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Yellow Media Ltd. CEO Julien Billot, seen in his office in Montreal, says their goal is for digital sales to reach 80 to 90 per cent of revenue by 2018. (Christinne Muschi For The Globe and Mail)
Yellow Media Ltd. CEO Julien Billot, seen in his office in Montreal, says their goal is for digital sales to reach 80 to 90 per cent of revenue by 2018. (Christinne Muschi For The Globe and Mail)


Yellow Media’s digital transition seen as ‘substantially ahead’ of rivals Add to ...

Investors looking for a digital media play that profits from small business growth in Canada are eyeing the second coming of Yellow Media Ltd., albeit with some trepidation in the increasingly competitive mobile and online advertising space.

Shares in the Montreal-based company, known for its Yellow Pages print directory and digital media brands such as YellowPages.ca and Canada411.ca, are up more than 20 per cent over the past year and about 175 per cent since its brush with bankruptcy a couple of years ago.

Yellow Media completed a restructuring in late 2012 and, under new management, continues to shed debt and push its “return to growth” plan, with a focus on boosting digital revenues by growing its customer base and through greater brand recognition.

“What makes Yellow Media attractive is that it’s substantially ahead of everybody else in the Canadian media space in terms of moving from print to digital,” said Canaccord Genuity analyst Aravinda Galappatthige, referring to other media companies such as Transcontinental Inc., Glacier Media Inc. and Torstar Corp. He rates the stock “buy.”

He raised his target to $30 from $28 last week after Yellow Media said digital revenues accounted for more than half of its sales for the first time, or 52 per cent in the third quarter.

“As Yellow makes progress in its digital transition, we should see significant multiple expansion,” he said.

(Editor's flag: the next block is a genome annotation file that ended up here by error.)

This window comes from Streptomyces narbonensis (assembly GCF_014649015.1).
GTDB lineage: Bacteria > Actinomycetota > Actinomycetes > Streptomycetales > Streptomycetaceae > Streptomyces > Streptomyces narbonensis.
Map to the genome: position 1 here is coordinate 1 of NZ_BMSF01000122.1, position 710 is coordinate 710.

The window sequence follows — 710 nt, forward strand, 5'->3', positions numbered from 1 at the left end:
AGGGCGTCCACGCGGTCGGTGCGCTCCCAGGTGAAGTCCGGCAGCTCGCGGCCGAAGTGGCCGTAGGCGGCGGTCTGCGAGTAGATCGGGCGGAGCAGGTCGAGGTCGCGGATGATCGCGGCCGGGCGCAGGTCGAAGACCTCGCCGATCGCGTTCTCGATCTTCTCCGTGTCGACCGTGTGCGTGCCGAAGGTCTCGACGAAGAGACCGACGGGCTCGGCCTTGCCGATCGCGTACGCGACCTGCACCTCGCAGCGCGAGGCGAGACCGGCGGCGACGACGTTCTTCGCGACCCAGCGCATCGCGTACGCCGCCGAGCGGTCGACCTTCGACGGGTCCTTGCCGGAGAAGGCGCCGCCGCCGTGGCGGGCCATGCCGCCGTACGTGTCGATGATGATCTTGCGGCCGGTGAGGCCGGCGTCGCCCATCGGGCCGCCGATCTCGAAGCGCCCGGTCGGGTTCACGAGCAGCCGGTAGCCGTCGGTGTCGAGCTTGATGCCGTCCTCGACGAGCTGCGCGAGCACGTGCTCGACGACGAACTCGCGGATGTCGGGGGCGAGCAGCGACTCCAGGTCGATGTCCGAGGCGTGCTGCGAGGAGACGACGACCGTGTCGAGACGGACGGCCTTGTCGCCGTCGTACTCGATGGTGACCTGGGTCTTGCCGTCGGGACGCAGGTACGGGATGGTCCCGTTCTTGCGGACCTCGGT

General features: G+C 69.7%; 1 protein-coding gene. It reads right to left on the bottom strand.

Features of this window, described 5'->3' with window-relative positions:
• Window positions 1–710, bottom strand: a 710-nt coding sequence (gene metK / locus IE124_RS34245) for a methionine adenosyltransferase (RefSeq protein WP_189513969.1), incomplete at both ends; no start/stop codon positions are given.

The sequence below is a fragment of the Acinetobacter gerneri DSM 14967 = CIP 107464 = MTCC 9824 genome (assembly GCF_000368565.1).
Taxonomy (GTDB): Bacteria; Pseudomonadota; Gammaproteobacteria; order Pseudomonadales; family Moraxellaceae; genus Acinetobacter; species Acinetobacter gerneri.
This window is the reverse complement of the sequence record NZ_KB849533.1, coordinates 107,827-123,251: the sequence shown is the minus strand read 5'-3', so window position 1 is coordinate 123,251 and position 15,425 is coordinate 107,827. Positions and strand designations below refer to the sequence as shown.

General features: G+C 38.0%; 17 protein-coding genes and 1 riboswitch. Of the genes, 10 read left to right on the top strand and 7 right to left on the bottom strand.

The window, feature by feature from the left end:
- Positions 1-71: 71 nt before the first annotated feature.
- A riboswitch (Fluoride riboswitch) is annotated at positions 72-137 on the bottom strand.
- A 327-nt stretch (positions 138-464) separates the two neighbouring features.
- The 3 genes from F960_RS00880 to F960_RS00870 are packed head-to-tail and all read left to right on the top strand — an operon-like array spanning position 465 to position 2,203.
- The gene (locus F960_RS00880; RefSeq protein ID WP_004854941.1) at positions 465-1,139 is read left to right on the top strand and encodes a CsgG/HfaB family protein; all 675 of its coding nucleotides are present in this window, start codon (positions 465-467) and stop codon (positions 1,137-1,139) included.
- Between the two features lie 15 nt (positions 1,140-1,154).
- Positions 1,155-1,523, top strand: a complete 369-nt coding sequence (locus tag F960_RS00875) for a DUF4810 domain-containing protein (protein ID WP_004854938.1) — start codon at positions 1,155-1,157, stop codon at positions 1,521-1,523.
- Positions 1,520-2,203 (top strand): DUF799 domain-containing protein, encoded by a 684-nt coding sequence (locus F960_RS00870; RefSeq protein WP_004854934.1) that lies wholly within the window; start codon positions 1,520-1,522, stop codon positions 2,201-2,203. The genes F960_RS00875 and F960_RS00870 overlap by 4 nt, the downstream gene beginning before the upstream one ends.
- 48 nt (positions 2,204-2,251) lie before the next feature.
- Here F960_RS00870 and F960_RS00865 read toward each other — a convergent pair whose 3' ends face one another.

Yellow Media chief executive Julien Billot said the goal is for digital sales to reach 80 to 90 per cent of revenue by 2018.

“Obviously print is declining over time, but we still believe print will be some line of business for us,” Mr. Billot said in an interview. “All of our growth is coming from digital.”

Mr. Billot, who took the job in January after the departure of long-time CEO Marc Tellier in August, 2013, sees Yellow Media as proxy for economic growth in Canada, especially for small business.

“If an investor believes local will be a growing part of the economy in the company years, then definitely Yellow Pages is the right vehicle for this,” he said.

About 90 per cent of its digital revenues are from online advertising, most of which is sold on its own websites and mobile applications.

Yellow Media is investing heavily in promoting its brand, which includes changing its name back to Yellow Pages next year, as well extensive advertising campaigns to promote properties such as its YP mobile application. Those investments have weighed on its earnings in recent quarters, causing the stock to sag in recent months to just below $19 per share today, down from a 52-week high of $25.52 in late March.

Risks for the company include competition and an economic slowdown that could cause businesses to spend less on advertising, analysts say.

“While successful implementation of the company’s return-to-growth plan could produce considerable upside for investors, execution challenges are not insignificant, and profitability should remain under pressure in the near term,” said RBC Dominion Securities analyst Haran Posner in a note.

He has a “sector perform” on the stock (similar to a “hold” rating) and recently increased his target to $22 from $20 as the company continues to chip away at its debt and reported higher mobile penetration and digital visits in the third quarter.

“It’s a tough business,” said Paul Gardner, a partner and portfolio manager at Avenue Investment Management, which was part of a bond group that restructured the company in 2012.

Today, Mr. Gardner’s company owns the convertible debentures and is counting on Yellow Media to continue paying down its debt and drive its digital growth.

“They are still a free cash flow business,” he said. “They still have a lot of clients out there.”

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